Twain also once wrote, “…It is often said on the other side of the water that none of the exhibitions which we send to England are purely and distinctly American. If you take the Wild West show over there you can remove that reproach.”
The show influenced many twentieth-century portrayals of “the West” both in film and literature. It also had a lot to do with how early-day rodeo was born.
Many of the show’s “cowboy events” such as roping, riding and bulldogging were popularized in the Wild West arena before finding a permanent place in a rodeo arena. Not that these events weren’t already in rodeos. “Cowboy Contest” had been taking place in the West for many years (one of the earliest being recorded at Santa Fe in 1847). It’s just that the international exposure and popularity of Wild West shows reached far beyond the ability of an annual Fair, or Pioneer Days celebration (which is where most early cowboy contests, aka rodeos, were held). Without the Wild West shows traveling the world, entertaining millions of folk who knew nothing about cowboy skills, rodeo would not have enjoyed the early success it did.
Most of the early-day rodeo stars worked both the “Cowboy Contests” (rodeos) and the Wild West shows. Foghorn Clancy, rodeo’s first professional announcer and earliest historian, described the difference between a “contest” and a “show” as being: in one the cowboys put up an entry fee and competed for prize money and the latter being where a cowboy simply drew a salary for his performance. By the early 1900s however, many shows (rodeos) were a combination of these scenarios. Slowly but surely, cowboys were paid less and less on a salary bases and more on a “winning” basis. This was one of the ways (along with other modifications) that Wild West shows slowly morphed into rodeos by the 1920s or so.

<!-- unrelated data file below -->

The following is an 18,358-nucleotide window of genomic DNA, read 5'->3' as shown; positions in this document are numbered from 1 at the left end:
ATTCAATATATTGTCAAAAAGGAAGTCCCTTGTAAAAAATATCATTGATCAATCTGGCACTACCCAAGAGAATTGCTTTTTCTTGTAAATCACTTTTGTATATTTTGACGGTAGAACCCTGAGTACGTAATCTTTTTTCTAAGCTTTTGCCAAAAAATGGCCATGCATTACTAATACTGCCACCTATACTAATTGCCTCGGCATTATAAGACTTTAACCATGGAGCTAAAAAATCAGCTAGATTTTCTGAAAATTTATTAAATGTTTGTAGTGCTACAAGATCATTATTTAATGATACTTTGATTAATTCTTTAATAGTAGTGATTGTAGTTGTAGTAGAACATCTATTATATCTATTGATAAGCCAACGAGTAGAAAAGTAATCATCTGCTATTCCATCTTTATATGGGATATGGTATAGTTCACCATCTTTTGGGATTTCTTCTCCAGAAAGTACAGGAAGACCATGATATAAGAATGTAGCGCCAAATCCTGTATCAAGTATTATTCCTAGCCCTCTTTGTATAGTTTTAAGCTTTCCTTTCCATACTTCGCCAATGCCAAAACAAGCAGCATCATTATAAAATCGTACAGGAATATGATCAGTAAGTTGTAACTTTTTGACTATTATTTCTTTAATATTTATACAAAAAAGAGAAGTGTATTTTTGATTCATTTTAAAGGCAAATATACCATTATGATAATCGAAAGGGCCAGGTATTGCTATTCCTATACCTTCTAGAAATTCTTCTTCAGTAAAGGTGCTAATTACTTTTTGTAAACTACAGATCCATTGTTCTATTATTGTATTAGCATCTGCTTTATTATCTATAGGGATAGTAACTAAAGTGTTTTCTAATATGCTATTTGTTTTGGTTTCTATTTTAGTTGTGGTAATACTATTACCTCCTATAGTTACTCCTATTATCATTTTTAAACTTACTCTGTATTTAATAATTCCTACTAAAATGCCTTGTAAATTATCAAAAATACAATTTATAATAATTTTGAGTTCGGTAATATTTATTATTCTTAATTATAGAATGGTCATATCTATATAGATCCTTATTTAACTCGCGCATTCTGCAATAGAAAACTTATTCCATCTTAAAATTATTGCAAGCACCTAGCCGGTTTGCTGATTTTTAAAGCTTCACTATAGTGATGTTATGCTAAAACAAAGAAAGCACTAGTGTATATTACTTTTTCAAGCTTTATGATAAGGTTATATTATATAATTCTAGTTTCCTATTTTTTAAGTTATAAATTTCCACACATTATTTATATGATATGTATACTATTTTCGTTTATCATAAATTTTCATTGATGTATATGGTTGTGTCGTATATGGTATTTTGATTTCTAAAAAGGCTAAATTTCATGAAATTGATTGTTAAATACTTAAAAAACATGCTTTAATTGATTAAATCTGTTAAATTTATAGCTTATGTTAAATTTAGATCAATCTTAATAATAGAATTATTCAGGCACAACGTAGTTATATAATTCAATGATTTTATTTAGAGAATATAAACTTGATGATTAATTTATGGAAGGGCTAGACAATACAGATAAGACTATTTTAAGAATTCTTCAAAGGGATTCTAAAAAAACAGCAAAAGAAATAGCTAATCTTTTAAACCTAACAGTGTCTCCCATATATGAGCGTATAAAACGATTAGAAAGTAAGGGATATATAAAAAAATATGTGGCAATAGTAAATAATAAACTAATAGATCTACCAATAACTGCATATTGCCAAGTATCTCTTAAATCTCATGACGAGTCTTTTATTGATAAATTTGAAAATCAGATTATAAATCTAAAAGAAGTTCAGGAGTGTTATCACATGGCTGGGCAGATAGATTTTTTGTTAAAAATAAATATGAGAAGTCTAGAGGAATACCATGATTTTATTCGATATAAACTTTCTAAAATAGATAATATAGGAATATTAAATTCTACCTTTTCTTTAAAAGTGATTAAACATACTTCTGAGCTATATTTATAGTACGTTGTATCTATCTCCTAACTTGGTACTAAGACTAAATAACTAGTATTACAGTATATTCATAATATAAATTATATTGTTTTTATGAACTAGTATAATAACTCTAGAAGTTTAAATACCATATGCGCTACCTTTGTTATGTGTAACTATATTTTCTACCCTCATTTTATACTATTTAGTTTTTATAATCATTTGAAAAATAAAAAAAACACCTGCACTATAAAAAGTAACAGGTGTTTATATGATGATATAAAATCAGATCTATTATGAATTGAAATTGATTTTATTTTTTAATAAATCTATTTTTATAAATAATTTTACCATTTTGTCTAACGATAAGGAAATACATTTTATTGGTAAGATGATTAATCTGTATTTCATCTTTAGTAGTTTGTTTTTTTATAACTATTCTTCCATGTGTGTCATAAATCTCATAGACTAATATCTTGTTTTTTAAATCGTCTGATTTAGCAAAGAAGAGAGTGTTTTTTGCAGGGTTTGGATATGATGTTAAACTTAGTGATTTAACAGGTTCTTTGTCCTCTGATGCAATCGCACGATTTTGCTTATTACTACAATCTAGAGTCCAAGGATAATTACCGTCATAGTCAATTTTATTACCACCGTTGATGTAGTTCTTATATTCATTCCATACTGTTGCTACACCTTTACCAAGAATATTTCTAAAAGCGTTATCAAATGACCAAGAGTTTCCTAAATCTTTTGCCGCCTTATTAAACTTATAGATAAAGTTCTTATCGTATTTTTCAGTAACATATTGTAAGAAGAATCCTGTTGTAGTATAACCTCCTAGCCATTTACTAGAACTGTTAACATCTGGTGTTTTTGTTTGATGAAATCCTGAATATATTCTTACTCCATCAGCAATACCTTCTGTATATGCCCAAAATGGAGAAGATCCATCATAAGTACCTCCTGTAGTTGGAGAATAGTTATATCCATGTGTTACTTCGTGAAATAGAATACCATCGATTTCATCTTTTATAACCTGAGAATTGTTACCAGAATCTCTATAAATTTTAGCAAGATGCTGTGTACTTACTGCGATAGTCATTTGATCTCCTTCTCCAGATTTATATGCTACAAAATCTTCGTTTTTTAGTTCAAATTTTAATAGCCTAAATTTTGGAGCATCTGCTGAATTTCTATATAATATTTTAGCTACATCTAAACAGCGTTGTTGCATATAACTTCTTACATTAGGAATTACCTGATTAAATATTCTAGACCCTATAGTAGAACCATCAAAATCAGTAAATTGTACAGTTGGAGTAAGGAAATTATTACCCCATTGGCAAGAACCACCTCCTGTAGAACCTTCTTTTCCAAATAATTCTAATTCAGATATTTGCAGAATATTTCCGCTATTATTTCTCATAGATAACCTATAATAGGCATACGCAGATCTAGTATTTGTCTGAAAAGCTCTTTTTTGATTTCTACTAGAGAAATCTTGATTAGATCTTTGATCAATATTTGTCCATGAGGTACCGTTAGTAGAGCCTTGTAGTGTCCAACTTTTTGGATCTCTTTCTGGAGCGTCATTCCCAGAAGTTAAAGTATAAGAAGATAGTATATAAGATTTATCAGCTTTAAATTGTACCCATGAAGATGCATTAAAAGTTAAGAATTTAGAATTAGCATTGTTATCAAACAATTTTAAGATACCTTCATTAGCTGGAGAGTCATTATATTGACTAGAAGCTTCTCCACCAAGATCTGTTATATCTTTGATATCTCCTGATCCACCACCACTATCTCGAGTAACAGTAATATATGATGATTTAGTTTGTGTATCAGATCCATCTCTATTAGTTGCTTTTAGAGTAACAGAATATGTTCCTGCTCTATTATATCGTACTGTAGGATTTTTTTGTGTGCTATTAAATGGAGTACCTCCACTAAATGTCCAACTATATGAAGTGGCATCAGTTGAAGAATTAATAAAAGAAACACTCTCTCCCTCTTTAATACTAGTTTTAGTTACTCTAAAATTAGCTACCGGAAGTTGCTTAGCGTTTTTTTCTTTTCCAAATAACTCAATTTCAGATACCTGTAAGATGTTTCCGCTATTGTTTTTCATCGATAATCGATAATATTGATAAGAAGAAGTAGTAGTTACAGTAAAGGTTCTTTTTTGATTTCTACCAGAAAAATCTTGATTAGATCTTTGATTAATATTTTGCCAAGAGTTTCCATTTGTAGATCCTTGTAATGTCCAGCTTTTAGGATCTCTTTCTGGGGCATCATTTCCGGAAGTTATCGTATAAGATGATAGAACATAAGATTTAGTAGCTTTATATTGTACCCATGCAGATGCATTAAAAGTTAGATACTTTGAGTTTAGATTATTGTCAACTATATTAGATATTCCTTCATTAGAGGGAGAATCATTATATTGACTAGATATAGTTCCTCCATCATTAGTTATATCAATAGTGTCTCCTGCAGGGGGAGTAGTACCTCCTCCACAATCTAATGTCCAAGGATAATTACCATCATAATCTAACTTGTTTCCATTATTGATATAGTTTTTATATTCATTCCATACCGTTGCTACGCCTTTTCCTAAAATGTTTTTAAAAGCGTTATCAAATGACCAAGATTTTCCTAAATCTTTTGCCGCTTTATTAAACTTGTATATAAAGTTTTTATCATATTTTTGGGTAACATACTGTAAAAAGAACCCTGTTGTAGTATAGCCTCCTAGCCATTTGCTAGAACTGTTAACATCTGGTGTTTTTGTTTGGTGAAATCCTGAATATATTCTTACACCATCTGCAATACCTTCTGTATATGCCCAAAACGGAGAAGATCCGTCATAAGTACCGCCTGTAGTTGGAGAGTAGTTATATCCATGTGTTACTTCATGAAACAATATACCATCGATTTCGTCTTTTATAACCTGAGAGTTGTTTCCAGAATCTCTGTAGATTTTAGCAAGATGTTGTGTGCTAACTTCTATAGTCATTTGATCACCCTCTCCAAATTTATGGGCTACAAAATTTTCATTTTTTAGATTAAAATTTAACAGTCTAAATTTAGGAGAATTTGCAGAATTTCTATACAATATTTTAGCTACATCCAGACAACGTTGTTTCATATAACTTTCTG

Although there were hundreds of different Wild West shows in business from the late 1800s through the first two decades of the twentieth century, Buffalo Bill’s was by far the measuring stick. All others were judged by how they compared to it.
Just like most good things however, they come to an end eventually. For many reasons, including World War I, the invention of motion pictures, a decline in shooting as a spectator sport (baseball and football were increasingly popular now), the era of the Wild West fizzled out. Riding and roping were now showcased in what was becoming known as “rodeos,” which, at the time were greatly condensed versions of Wild West shows. They were also considerably less of a production and less expensive to produce.
As a sign of the times, Cody’s show began to have financial difficulties. In 1913 he borrowed money from a Denver businessman, Harry Tammen (one of the early manufactures of “tourist” Indian jewelry, but that is another story). Cody fell behind on the payments and when the Wild West stopped in Denver to do a show, Tammen had it seized. Buffalo Bill’s Wild West was sold at auction in Denver to satisfy the debt.
Although occasional adaptations were staged for years afterward, the era of the Wild West is generally said to have died in 1917, along with its greatest showman, Buffalo Bill Cody. Bill died while visiting his sister’s home in Denver. He was buried on Lookout Mountain overlooking Denver and the Plains. It was reported that more than 18,000 attended the funeral.
From that time, and through this day, rodeo is how the public get its “Wild West” fix! ▫